Jan 25, 2018
Have you been experimenting with your paint colors lately? Do you have questions about different colors and the best way to mix them? You are in luck! As I’ve been promising, our special color episode with Gamblin featuring Scott Gellatly and Robert Gamblin is here! In our conversation, we go over the pigments used in modern paints, the emotional content of a color, what makes student grade paints, “student grade,” the best paints to use for plein air painting, and so much more. You don’t want to miss a minute of this in-depth and fascinating conversation with Robert and Scott!
Have you ever wondered why modern oil paints have so many more pigments than older ones you see on display in galleries and museums? What has changed with the process over the years to account for this? My guest, Robert Gamblin was kind enough to give a bit of a history lesson on the production and use of colors and pigments from historical eras and why it’s so different today. I’m excited for you to get the chance to learn from Robert’s expert perspective and dig a little bit into the process and production of the paints you use day in and day out.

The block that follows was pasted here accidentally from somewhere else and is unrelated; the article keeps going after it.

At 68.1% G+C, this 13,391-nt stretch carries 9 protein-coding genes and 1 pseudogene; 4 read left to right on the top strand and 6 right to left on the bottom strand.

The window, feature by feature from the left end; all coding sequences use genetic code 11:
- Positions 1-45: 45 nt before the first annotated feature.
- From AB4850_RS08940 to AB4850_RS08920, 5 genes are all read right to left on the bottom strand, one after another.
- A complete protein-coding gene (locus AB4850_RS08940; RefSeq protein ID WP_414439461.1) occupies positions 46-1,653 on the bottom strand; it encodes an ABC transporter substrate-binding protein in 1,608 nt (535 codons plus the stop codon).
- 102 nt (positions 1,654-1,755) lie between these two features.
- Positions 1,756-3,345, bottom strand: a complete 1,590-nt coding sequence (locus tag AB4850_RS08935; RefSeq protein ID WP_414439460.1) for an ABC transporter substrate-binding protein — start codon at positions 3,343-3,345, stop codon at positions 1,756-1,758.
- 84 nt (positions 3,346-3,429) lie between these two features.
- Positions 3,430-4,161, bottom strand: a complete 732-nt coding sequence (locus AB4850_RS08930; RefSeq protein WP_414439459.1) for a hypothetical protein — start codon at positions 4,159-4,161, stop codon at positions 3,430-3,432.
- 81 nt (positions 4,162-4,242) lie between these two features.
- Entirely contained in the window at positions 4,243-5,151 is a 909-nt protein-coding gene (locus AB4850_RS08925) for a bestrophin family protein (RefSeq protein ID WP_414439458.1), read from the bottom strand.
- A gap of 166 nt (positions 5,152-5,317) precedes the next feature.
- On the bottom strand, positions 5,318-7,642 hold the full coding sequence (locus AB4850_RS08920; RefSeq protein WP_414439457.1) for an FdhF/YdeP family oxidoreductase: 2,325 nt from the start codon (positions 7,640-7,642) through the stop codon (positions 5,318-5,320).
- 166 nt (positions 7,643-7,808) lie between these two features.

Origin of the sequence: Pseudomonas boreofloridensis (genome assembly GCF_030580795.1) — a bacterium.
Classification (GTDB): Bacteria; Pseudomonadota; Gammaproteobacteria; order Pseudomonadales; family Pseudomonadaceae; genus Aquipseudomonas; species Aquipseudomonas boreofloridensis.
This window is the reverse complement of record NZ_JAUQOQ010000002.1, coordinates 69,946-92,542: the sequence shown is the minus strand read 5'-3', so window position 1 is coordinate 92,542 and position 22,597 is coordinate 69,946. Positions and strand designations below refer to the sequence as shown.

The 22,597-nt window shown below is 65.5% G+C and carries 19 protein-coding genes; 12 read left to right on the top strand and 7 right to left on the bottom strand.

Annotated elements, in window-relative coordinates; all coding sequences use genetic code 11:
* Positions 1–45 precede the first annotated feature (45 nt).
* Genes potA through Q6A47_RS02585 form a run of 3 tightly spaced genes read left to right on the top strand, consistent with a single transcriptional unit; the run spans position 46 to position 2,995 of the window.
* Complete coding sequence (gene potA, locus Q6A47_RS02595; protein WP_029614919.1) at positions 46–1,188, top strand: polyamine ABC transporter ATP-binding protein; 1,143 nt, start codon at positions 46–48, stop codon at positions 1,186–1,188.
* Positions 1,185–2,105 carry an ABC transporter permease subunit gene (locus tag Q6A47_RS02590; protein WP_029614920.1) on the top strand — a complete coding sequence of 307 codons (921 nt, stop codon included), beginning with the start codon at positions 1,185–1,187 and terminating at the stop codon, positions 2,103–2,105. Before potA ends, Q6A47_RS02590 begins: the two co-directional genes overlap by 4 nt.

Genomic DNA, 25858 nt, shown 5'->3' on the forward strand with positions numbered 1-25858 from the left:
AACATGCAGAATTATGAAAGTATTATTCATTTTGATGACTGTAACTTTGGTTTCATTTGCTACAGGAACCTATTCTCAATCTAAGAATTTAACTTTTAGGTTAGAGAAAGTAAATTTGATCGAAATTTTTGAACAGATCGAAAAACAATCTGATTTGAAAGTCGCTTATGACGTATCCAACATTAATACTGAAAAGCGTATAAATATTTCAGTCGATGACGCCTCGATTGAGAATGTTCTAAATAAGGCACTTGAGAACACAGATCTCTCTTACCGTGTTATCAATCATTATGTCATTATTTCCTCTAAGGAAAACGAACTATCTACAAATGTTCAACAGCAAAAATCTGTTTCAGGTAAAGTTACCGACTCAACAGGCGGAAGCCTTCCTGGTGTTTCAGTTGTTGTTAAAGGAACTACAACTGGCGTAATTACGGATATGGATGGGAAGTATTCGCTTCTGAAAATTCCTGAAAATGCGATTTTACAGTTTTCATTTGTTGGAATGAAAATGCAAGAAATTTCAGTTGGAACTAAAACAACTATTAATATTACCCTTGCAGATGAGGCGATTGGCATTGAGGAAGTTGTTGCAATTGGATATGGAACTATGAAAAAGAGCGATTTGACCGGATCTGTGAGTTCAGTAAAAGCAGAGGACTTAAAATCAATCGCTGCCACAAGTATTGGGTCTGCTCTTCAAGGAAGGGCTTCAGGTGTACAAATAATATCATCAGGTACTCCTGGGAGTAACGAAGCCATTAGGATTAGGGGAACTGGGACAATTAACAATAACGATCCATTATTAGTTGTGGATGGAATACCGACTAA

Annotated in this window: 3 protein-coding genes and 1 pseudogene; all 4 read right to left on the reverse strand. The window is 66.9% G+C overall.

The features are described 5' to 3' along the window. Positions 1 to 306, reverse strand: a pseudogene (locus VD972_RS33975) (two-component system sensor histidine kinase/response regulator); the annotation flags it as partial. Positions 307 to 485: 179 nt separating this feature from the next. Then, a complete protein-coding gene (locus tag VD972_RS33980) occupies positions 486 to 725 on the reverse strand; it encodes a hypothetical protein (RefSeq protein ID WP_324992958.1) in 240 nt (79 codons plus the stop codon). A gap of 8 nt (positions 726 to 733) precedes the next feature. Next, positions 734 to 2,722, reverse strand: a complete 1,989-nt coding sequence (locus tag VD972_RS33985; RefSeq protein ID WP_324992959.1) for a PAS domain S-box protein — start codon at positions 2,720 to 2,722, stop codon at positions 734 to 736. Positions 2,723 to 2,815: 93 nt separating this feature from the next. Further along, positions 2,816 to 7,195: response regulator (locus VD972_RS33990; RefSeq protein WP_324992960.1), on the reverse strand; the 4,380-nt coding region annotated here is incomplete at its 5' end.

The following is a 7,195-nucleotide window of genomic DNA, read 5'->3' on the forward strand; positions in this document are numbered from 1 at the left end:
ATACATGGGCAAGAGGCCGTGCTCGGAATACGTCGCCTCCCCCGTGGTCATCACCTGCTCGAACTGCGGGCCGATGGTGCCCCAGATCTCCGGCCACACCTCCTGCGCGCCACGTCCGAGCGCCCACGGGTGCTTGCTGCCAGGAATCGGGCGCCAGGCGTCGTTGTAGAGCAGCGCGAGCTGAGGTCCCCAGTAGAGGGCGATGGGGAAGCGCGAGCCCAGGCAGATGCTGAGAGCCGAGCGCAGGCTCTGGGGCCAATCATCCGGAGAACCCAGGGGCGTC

Did you know that colors have an emotional content? How does that impact the paint production process? Robert Gamblin says that the emotional content of a color is its primary communication. He goes on to give the example of Cadmium Red Medium, saying that it presents as a very hot and intense color, it could be used to express the feeling of rage or the intensity of a love that you can’t handle. Robert contrasts this color with Magnesium Blue Hue, which presents as a very cool color. I hope you find Robert’s explanation of the emotional content of colors as fascinating as I did!
You’ve probably used student grade paints before, but have you ever wanted to know what makes them, “Student grade?” Do you still use student grade paints for some of your projects? My guest, Robert Gamblin took the time to explain what student grade means and how it varies from some of the other paints they offer. According to Robert, the difference between student grade and more premium paints comes down to the pigments. At Gamblin, student grade paints are made with 50% of the pigment load that is used in their artist grade paints. The remainder of the student grade paints are made up of extender pigments, other than that, the production quality and process is the same as the rest of their top quality products. What ways will you use student grade paints in the future?
The last time I had the chance to speak with Robert, we talked about the different characteristics of white oil colors. This time around, Robert goes over the characteristics and uses of black oil colors. He starts off talking about the most commonly used black, Ivory Black which is made of burnt bone. Ivory Black is so common because it is an all-around good mixing black color. Robert then goes on to explain how Mars Black differs from Ivory Black because of its opaque nature. Mars Black is best used when you want to utilize black as a color in your paintings because of its strength. Robert has so much to say about all the different blacks and how to best use them, I hope you enjoy his expert perspective!